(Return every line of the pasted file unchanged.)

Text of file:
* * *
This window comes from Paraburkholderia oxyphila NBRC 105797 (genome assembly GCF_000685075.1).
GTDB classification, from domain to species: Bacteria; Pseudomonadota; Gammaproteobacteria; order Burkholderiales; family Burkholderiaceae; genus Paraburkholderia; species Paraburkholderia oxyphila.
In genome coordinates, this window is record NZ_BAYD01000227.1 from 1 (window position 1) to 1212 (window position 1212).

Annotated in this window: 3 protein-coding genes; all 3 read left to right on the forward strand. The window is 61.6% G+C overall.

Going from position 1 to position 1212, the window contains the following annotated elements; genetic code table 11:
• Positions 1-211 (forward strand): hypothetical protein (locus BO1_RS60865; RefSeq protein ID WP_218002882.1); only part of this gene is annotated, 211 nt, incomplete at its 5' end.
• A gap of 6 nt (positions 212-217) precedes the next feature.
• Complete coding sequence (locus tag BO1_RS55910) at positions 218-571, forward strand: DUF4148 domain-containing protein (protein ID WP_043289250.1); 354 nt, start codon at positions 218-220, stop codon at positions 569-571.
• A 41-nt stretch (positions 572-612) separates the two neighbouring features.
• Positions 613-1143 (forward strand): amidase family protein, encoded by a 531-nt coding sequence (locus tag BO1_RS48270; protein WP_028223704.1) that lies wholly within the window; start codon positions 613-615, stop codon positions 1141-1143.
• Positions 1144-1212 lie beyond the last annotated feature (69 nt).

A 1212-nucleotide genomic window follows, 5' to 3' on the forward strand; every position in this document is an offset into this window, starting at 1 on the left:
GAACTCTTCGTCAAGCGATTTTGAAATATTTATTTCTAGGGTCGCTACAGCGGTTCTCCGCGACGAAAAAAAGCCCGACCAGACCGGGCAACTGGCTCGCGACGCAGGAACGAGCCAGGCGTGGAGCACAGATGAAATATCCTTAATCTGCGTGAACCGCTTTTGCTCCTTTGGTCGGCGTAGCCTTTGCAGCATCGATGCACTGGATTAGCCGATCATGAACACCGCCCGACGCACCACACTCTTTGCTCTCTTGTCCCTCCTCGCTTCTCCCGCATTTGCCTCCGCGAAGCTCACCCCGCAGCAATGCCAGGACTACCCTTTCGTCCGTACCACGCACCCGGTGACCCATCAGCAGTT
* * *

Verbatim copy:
This window comes from Paraburkholderia oxyphila NBRC 105797 (genome assembly GCF_000685075.1).
GTDB classification, from domain to species: Bacteria; Pseudomonadota; Gammaproteobacteria; order Burkholderiales; family Burkholderiaceae; genus Paraburkholderia; species Paraburkholderia oxyphila.
In genome coordinates, this window is record NZ_BAYD01000227.1 from 1 (window position 1) to 1212 (window position 1212).

Annotated in this window: 3 protein-coding genes; all 3 read left to right on the forward strand. The window is 61.6% G+C overall.

Going from position 1 to position 1212, the window contains the following annotated elements; genetic code table 11:
• Positions 1-211 (forward strand): hypothetical protein (locus BO1_RS60865; RefSeq protein ID WP_218002882.1); only part of this gene is annotated, 211 nt, incomplete at its 5' end.
• A gap of 6 nt (positions 212-217) precedes the next feature.
• Complete coding sequence (locus tag BO1_RS55910) at positions 218-571, forward strand: DUF4148 domain-containing protein (protein ID WP_043289250.1); 354 nt, start codon at positions 218-220, stop codon at positions 569-571.
• A 41-nt stretch (positions 572-612) separates the two neighbouring features.
• Positions 613-1143 (forward strand): amidase family protein, encoded by a 531-nt coding sequence (locus tag BO1_RS48270; protein WP_028223704.1) that lies wholly within the window; start codon positions 613-615, stop codon positions 1141-1143.
• Positions 1144-1212 lie beyond the last annotated feature (69 nt).

A 1212-nucleotide genomic window follows, 5' to 3' on the forward strand; every position in this document is an offset into this window, starting at 1 on the left:
GAACTCTTCGTCAAGCGATTTTGAAATATTTATTTCTAGGGTCGCTACAGCGGTTCTCCGCGACGAAAAAAAGCCCGACCAGACCGGGCAACTGGCTCGCGACGCAGGAACGAGCCAGGCGTGGAGCACAGATGAAATATCCTTAATCTGCGTGAACCGCTTTTGCTCCTTTGGTCGGCGTAGCCTTTGCAGCATCGATGCACTGGATTAGCCGATCATGAACACCGCCCGACGCACCACACTCTTTGCTCTCTTGTCCCTCCTCGCTTCTCCCGCATTTGCCTCCGCGAAGCTCACCCCGCAGCAATGCCAGGACTACCCTTTCGTCCGTACCACGCACCCGGTGACCCATCAGCAGTT